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[liberationtech] Peer-review required: SwaTwt and TweedleDH

Michael Rogers m-- at gmx.com
Wed Sep 29 02:25:56 PDT 2010


Hi Nimrod,

I'm not a cryptographer but I have a few comments on the design.

First, Twitter is the wrong medium for this. If you want to send a
message confidentially to a small group of people, placing the message
on a public website (even in encrypted form) is a bad way to start. It
makes it trivial for an attacker to find all the encrypted messages,
even without wiretaps.

Second, keys derived from passphrases are only secure if you can limit
the number of attempts the attacker has to guess the passphrase. In your
design the attacker has unlimited attempts to guess the passphrase
offline, so the keys can't be considered secure.

Third, no matter how strongly you emphasise that people mustn't send
passphrases over any electronic medium, they will do so. Your design
needs to assume that people will do things the easy way, then try to
make the easy way as safe as possible (the DH tool is a step in the
right direction).

Having said that, your tools are a lot better than anything I've ever
built. Thanks a lot for creating them and putting them up for review.

Cheers,
Michael

On 28/09/10 18:52, Uncle "The Dod" Zzzen wrote:
> I've lately developed 2 nomadic-crypto tools (based on 2002 work by
> magaf.org RIP):
> 
> * SwaTwt (sealed with a Tweet) - symmetric encryption in JavaScript,
> with pastebin and [optional] Twitter integration.
> Source: http://github.com/thedod/SwaTwt
> Working site: http://SwaTwt.com
> 
> * TwiddleDH - a desktop app for creating a shared secret with a peer
> (Diffie-Hellman key exchange) over IM or Twitter.
> Source: http://github.com/thedod/tweedledh/
> 
> There's also a tutorial at http://j.mp/privacy4dummies
> 
> Goals:
> 1) The system tries to be as nomadic as possible: zero installation for
> SwaTwt, zero configuration for TweedleDH, no keys are stored. It tries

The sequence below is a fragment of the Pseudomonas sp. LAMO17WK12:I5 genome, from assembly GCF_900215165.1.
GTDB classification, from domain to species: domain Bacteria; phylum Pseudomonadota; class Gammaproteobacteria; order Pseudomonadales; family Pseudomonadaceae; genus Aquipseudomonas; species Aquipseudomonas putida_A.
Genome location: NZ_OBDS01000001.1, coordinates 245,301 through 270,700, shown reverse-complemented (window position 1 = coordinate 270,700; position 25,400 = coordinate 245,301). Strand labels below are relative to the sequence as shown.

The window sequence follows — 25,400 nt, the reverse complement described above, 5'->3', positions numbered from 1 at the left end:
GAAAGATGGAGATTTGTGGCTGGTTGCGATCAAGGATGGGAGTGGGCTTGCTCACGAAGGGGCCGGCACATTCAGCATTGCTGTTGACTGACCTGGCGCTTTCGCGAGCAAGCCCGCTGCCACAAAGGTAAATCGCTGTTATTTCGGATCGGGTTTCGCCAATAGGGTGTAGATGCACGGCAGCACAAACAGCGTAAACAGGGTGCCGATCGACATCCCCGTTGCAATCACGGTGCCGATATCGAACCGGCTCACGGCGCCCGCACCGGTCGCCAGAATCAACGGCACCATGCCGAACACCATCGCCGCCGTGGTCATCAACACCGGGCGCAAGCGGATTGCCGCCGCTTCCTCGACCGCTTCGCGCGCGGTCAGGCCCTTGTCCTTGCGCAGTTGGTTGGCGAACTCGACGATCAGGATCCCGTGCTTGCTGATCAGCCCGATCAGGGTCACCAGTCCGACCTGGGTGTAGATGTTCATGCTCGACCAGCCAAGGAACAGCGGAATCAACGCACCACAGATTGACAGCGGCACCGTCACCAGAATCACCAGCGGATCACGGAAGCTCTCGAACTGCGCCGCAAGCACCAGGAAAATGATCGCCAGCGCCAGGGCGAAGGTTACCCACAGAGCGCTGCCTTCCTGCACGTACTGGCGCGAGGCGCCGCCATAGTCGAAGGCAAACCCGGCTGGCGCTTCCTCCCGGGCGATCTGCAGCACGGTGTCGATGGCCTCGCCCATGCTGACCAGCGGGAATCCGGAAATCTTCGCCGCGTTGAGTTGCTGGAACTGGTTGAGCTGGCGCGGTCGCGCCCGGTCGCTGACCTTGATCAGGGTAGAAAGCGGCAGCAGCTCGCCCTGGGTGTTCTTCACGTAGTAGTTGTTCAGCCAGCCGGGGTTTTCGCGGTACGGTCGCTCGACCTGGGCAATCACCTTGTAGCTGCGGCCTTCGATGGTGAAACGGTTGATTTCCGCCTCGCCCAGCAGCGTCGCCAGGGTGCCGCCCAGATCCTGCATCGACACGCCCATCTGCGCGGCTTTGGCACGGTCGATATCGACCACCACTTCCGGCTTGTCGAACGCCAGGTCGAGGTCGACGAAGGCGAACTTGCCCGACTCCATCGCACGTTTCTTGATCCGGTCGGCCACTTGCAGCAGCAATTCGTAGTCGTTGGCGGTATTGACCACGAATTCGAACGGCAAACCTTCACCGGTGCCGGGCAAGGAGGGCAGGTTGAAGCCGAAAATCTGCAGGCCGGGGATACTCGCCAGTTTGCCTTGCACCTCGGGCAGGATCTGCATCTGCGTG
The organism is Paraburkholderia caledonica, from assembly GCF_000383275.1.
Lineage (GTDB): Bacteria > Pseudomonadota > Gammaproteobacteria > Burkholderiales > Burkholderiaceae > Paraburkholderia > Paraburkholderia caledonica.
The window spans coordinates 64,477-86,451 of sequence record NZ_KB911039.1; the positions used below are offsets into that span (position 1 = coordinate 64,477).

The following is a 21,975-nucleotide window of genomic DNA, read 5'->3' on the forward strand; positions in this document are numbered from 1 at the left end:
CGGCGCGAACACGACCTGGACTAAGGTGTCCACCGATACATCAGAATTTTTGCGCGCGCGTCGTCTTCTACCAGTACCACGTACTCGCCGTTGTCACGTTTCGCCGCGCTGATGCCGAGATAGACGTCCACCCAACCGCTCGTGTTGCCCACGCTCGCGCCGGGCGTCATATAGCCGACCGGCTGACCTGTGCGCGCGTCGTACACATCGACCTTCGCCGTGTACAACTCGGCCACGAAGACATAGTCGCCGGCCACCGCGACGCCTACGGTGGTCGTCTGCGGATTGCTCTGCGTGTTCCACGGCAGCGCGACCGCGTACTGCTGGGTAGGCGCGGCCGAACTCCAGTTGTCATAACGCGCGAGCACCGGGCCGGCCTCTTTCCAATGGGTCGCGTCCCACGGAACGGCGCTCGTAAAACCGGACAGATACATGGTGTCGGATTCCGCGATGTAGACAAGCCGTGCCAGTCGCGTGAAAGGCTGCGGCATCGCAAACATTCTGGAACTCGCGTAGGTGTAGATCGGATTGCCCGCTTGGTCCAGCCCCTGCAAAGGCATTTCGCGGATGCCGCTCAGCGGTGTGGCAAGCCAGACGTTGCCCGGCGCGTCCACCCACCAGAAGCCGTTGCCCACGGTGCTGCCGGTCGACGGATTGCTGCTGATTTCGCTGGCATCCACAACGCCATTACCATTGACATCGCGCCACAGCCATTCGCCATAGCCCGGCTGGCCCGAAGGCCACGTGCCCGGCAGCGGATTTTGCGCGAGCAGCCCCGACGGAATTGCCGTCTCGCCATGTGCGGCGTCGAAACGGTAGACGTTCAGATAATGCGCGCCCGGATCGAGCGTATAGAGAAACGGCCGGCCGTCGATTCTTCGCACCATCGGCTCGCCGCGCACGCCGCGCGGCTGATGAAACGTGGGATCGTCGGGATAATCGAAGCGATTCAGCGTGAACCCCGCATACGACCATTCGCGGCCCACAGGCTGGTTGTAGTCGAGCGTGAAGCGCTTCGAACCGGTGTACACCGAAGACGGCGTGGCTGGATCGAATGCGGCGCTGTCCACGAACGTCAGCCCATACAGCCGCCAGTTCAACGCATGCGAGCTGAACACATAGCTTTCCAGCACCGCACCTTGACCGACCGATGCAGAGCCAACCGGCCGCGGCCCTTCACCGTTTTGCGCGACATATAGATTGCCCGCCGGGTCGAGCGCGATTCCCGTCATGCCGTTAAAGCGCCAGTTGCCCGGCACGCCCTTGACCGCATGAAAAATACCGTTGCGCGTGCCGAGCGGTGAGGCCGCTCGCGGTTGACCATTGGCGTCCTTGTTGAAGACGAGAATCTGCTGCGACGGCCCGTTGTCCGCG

> to keep the code small and simple enough for review (no binaries - of
> course).
> 
> 2) It also tries to address laypeople. Now that is a risky thing to do,
> since - as Bruce Schnier says - "If you think technology can solve your
> security problems, then you don't understand the problems and you don't
> understand the technology". Still - the goal should be that any sensible
> person who reads the documentation would be able use all this rope
> without ending up hanging from it. We can expect some people not to use
> the system wisely, but they also contribute to the signal-to-noise
> ratio :) On the other hand - the documentation shouldn't be
> prohibitively long or too complicated. Bottom line - feedback on
> documentation (or alternative documentation) is especially important in
> this case.
> 
> 3) Another goal of the system is integration with twitter (although you
> can use it for one-on-one communication over IM without worrying about
> all this). One of the reasons is not to pursue joindiaspora's idea of
> making an alternative to an existing social network (facebook), but to
> provide an 3rd party tool (like twitpic or twitlonger) to solve a small
> ad-hoc need. Less code, less bugs, less configuration errors, less
> vulnerabilities. SwaTwt does a lot less than what diaspora intends to do
> (the day my mom gets to run a node on *her* PC), but it runs on my cheap
> J2ME phone today.
> 
> There's a lot of experimenting to be done with this unstable mixture of
> privacy and social networking, and it's bound to produce leaks (of
> secrets and even keys), but we need (both as individuals and as
> societies) to learn these skills, and to restore the privacy awareness
> socnet moguls keep urging us to forget.
> 
> Cheers,
> Nimrod @TheRealDod Kerrett,
> Thailand
> 
> 
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